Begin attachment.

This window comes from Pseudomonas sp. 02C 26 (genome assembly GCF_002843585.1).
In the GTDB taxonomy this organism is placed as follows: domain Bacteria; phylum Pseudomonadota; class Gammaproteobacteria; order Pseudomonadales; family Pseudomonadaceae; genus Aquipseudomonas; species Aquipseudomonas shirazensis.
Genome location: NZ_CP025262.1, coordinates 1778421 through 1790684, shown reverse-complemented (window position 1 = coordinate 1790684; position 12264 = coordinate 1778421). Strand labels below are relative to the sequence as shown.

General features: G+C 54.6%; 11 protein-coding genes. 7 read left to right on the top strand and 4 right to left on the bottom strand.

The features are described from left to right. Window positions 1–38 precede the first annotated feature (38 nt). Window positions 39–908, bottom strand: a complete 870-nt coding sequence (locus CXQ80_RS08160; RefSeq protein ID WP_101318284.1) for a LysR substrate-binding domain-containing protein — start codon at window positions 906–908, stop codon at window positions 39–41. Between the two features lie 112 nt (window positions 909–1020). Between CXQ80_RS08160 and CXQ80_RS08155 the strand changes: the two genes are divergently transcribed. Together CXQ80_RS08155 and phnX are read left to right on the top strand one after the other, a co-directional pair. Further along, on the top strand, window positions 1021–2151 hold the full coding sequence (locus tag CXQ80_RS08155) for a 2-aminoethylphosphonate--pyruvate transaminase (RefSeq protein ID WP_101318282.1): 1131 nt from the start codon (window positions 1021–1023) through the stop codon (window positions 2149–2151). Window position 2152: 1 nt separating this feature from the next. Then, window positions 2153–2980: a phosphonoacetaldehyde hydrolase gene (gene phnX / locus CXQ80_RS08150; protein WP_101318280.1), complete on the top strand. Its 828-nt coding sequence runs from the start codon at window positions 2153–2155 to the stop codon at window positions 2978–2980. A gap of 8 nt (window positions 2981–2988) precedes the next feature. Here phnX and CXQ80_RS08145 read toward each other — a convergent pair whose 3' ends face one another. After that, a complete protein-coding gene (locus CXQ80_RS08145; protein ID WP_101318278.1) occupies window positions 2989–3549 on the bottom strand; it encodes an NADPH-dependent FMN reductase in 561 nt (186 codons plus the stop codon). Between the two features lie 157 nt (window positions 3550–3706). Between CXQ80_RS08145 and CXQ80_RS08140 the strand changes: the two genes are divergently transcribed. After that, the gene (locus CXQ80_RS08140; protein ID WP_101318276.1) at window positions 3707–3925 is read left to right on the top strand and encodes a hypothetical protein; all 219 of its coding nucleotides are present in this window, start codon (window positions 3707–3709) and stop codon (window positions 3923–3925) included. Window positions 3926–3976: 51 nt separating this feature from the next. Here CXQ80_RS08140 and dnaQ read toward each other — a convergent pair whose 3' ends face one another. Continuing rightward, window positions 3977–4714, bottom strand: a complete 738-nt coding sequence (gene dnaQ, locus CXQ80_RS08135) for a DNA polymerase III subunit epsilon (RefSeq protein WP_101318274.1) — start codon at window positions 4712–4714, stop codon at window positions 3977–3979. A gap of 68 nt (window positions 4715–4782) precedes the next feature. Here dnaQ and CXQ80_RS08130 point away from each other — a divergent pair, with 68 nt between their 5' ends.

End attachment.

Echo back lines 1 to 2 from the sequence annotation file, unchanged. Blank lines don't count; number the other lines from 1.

This window comes from Pseudomonas sp. 02C 26 (genome assembly GCF_002843585.1).
In the GTDB taxonomy this organism is placed as follows: domain Bacteria; phylum Pseudomonadota; class Gammaproteobacteria; order Pseudomonadales; family Pseudomonadaceae; genus Aquipseudomonas; species Aquipseudomonas shirazensis.